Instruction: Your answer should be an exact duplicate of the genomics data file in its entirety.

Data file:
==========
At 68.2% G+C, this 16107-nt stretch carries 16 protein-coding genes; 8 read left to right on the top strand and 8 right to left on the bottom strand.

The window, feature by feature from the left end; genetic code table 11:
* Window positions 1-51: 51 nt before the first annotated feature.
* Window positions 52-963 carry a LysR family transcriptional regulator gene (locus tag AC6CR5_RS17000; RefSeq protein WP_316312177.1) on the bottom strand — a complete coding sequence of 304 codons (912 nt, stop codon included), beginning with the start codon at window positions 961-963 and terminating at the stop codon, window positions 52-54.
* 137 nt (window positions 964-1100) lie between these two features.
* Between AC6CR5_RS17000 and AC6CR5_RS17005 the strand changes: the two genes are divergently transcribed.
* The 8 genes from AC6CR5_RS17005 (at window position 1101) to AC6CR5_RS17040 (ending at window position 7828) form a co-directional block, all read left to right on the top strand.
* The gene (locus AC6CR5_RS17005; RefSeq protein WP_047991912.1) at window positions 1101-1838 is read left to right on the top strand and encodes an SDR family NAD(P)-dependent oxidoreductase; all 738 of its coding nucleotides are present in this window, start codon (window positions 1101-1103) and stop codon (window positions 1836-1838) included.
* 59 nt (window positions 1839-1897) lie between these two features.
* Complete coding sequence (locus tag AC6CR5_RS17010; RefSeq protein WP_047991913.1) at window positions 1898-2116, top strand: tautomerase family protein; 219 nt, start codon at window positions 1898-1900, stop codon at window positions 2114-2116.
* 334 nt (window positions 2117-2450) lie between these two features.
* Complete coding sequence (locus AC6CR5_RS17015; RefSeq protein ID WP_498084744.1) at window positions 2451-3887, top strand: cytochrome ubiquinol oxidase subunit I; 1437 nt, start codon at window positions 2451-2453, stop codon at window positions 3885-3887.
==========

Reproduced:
At 68.2% G+C, this 16107-nt stretch carries 16 protein-coding genes; 8 read left to right on the top strand and 8 right to left on the bottom strand.

The window, feature by feature from the left end; genetic code table 11:
* Window positions 1-51: 51 nt before the first annotated feature.
* Window positions 52-963 carry a LysR family transcriptional regulator gene (locus tag AC6CR5_RS17000; RefSeq protein WP_316312177.1) on the bottom strand — a complete coding sequence of 304 codons (912 nt, stop codon included), beginning with the start codon at window positions 961-963 and terminating at the stop codon, window positions 52-54.
* 137 nt (window positions 964-1100) lie between these two features.
* Between AC6CR5_RS17000 and AC6CR5_RS17005 the strand changes: the two genes are divergently transcribed.
* The 8 genes from AC6CR5_RS17005 (at window position 1101) to AC6CR5_RS17040 (ending at window position 7828) form a co-directional block, all read left to right on the top strand.
* The gene (locus AC6CR5_RS17005; RefSeq protein WP_047991912.1) at window positions 1101-1838 is read left to right on the top strand and encodes an SDR family NAD(P)-dependent oxidoreductase; all 738 of its coding nucleotides are present in this window, start codon (window positions 1101-1103) and stop codon (window positions 1836-1838) included.
* 59 nt (window positions 1839-1897) lie between these two features.
* Complete coding sequence (locus tag AC6CR5_RS17010; RefSeq protein WP_047991913.1) at window positions 1898-2116, top strand: tautomerase family protein; 219 nt, start codon at window positions 1898-1900, stop codon at window positions 2114-2116.
* 334 nt (window positions 2117-2450) lie between these two features.
* Complete coding sequence (locus AC6CR5_RS17015; RefSeq protein ID WP_498084744.1) at window positions 2451-3887, top strand: cytochrome ubiquinol oxidase subunit I; 1437 nt, start codon at window positions 2451-2453, stop codon at window positions 3885-3887.